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Snow Depth Map

Most people who snowmobile in New England have seen the NERFC Snow Depth map and have used it to figure out where the most snow is so they can load up the sleds and hit the trails. The National Weather Service - (NOAA) provides a number of snow related maps in addition to the popular Snow Depth map. We will show you how to combine the snow depth map with Google Earth and our snowmobile trail maps for the perfect way to find the best riding conditions. Best of all, you can have this integrated map on your desktop, laptop, tablet and smartphone!

A georeferenced snow depth map overlaid with snowmobile trails   Google Earth mobile for iPhone with NERFC snow depth map

Google Earth has the ability to georeference images relative to their location on the earth. A georeferenced image can be loaded into a Garmin GPS that supports Garmin Custom Maps and is also necessary for our combined trail and snow depth map. The steps below are for installing on your desktop or laptop computer. If you don’t already have Google Earth installed on your Windows or Macintosh computer, download the standard or Pro version here. Either version will work equally well. 

TIP: While navigating in Google Earth, the image may start to rotate off of North. To reset the map with north up, click the “N” above the rotation control in the upper right corner of the display.

Our X Package map products include Google Earth compatible KMZ map files. These files are stored on your computer. Windows users can click the “X Package” shortcut on the desktop. Mac users can find the GPS Trailmasters files in their home User folder. The KMZ files are broken down by state, so if you purchased multiple states, each file will need to be opened with Google Earth.

1. Open your GPS Trailmasters' KMZ snowmobile maps from within Google Earth by clicking the File -> Open menu and selecting one or more KMZ files from your computer.

Open KMZ formatted snowmobile maps

2. After the files are loaded into Google Earth, they will be listed under Temporary Places. They need to be moved to My Places. Select the file, right-click, select Save to My Places.

3. Expand each .kmz file under My Places so “Point Features” and “Line Features” are shown. Disable the Point Features to remove clutter.

4. For your convenience, we have georeferenced the snow depth map and made it available to download to your computer.

Download Button


5. Navigate to your Downloads folder or the location where the downloaded snow depth map was saved and open the file with Google Earth.

6. Within Google Earth, move the NERFC Snow Depth map to the My Places folder; Select the NERFC Snow Depth map, right-click, select Save to My Places.

Snowmobile trail map point and feature layers

7. If you need to change any of the NERFC Snow Depth map properties, particularly the transparency or refresh interval, select the NERFC Snow Depth map under My Places, right-click, select Properties.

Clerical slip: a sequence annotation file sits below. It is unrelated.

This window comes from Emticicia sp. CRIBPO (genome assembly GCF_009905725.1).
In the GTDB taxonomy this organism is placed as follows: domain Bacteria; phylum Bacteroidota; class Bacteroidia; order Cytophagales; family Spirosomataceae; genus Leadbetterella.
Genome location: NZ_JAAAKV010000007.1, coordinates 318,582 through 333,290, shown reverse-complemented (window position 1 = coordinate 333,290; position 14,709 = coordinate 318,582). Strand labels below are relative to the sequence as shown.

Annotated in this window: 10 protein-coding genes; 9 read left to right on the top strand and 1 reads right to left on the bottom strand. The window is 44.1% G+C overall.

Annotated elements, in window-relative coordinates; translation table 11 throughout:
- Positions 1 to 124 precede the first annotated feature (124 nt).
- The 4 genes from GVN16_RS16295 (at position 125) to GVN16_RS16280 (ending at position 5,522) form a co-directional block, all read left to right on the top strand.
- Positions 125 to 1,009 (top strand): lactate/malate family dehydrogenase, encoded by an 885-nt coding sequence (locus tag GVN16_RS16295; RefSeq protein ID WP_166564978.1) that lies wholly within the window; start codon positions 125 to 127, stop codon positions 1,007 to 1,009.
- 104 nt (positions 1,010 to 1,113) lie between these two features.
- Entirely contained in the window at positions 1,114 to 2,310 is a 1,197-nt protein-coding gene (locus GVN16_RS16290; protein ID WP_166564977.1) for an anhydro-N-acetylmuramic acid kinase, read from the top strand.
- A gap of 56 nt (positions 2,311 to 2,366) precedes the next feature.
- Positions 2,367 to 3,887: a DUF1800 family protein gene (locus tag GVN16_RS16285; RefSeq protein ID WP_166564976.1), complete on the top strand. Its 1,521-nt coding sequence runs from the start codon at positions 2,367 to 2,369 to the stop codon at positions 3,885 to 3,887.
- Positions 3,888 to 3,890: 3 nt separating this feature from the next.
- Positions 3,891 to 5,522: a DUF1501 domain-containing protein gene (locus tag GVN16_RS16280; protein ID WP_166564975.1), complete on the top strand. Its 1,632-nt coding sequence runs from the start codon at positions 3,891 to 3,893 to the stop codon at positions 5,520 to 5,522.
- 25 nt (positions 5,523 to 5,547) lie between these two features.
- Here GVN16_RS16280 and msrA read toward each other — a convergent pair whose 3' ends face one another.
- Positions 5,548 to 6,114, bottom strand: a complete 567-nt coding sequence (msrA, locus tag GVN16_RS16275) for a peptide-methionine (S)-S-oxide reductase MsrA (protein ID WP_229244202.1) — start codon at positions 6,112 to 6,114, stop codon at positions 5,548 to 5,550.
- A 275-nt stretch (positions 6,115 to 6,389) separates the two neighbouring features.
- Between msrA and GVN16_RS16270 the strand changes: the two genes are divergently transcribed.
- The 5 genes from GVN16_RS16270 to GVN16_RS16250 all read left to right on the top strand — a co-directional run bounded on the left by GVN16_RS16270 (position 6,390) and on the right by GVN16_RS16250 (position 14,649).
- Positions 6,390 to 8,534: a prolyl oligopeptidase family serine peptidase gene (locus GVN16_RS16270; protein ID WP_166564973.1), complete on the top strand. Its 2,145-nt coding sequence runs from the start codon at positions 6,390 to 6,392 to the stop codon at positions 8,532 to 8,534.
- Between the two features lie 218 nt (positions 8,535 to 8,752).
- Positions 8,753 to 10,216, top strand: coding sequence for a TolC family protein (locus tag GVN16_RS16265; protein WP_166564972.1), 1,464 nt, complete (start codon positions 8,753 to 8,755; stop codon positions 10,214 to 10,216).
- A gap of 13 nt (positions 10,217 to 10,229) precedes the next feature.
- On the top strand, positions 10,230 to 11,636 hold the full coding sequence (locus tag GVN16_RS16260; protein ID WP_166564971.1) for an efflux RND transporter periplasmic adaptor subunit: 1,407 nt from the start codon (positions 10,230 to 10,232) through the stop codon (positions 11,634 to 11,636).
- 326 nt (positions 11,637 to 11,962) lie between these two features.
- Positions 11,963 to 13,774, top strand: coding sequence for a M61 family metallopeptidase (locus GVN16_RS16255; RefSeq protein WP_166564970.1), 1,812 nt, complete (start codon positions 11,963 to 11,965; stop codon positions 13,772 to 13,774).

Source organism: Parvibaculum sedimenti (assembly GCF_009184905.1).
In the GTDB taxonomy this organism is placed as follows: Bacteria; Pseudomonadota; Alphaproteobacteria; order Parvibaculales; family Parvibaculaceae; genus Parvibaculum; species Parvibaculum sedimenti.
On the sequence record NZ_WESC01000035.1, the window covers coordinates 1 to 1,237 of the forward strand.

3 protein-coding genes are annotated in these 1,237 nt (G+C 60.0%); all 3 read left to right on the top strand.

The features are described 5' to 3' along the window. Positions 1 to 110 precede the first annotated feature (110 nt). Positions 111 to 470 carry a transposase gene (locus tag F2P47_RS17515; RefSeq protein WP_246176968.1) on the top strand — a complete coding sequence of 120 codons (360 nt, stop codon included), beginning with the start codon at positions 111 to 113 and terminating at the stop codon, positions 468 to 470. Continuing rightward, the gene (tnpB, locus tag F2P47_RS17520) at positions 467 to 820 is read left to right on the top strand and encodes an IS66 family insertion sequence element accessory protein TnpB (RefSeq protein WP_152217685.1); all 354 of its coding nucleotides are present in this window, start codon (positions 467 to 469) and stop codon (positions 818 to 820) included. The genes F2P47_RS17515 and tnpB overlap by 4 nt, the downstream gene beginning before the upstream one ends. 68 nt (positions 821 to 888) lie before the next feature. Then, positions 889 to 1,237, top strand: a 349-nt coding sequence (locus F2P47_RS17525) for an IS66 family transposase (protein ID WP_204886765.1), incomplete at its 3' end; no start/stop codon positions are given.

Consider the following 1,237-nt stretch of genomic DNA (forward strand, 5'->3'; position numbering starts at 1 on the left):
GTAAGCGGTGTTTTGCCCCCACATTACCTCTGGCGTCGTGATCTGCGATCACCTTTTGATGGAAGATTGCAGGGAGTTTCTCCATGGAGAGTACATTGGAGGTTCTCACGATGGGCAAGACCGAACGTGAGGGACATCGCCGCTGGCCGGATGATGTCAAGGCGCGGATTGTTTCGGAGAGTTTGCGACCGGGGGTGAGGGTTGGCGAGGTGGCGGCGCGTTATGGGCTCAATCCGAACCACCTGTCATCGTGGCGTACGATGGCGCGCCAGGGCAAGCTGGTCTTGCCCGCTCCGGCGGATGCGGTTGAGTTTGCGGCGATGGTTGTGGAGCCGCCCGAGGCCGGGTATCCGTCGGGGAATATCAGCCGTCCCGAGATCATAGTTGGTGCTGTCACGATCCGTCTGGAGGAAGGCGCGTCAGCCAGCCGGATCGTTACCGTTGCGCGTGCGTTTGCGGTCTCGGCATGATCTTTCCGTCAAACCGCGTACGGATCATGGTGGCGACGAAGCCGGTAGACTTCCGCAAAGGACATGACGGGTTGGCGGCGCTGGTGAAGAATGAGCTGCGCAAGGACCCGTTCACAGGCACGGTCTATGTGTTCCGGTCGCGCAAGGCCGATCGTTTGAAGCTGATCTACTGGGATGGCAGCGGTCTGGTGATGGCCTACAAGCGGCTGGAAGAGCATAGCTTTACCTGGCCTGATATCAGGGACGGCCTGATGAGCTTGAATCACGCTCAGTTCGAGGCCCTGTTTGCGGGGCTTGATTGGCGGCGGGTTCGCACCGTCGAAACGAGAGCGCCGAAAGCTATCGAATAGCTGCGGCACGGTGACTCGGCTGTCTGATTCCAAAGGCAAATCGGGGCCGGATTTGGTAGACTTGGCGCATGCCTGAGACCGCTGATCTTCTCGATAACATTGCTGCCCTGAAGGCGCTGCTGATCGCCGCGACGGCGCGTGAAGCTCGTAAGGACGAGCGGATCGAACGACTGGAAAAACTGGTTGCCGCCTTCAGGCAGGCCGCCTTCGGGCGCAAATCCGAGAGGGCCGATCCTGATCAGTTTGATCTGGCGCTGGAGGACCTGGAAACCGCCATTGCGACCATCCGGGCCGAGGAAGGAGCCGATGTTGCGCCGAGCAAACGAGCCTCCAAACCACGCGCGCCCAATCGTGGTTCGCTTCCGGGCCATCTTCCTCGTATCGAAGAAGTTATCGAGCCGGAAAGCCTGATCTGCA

8. The image should automatically update each day. Depending on when the refresh interval was set, the image may not update exactly at midnight but sometime later in the day. Make sure the NERFC Snow Depth map is listed under My Places and not Temporary Places.

9. You can re-enable Point Features to see gas, food and lodging POIs on the map.

Edit transparency and refresh interval properties

Dialog box to modify image overlay properties

 

Georeference a Snow map using Google Earth

In Google Earth zoom out to the extent of your snow map (e.g., Maine to New York ) and enable “Borders and Labels” in the Layers section to help with georeferencing – also set north up by clicking the “N” above the rotation control in the upper right corner. In Google Earth, from the main menu select Add -> Image Overlay. The New Image Overlay dialog will appear. Enter a name in the “Name:” field such as “NERFC Snow Depth”.

Enable borders and add an image overlay in Google Earth

We now need to get the link for the snow map. In your Web browser, navigate to the NERFC Snow page: http://www.weather.gov/nerfc/snow. There are many “Snow” related maps here that could be georeferenced but we are going to click on the “Current Snow Depth” map. Copy the URL for the map. Don’t use the URL in the address bar of the browser, instead position the mouse over the snow map image, right-click, select Copy Image URL.

Copy URL address for snow map images

Paste the URL into the “Link:” field of the New Image Overlay dialog. Use ctrl-v or right-click and select Paste. You can adjust the Transparency slider to see more of the google earth map underneath if you want but the yellow borders make a good reference. It’s important to set a “Refresh” interval so that your snow depth map is automatically updated daily. In the New Image OVerlay dialog, select the "Refresh" tab. In the “Time-Based Refresh” section set “When:” to “Periodically” and set the time to 24 hrs.

Adding a new image overlay in Google Earth

You now need to georeference the image. Click the “Location” tab within the New Image Overlay dialog. The snow depth map should be displayed with green image guides at the edges, corners and center of the map. Zoom out if necessary to see the green image guides. With the mouse click and drag the edges/corners to resize and rotate the image so the state boundaries on the snow depth map line up with the yellow borders shown in Google Earth. Use the green center guide to reposition the entire map. Once you have the image lined up, click OK to close the New Image Overlay dialog. Make sure the NERFC Snow Depth map is listed under My Places and not Temporary Places. Select the NERFC Snow Depth map, right-click, select Save to My Places.

Georeference an image overlay in Google Earth

You can also watch the tutorial video.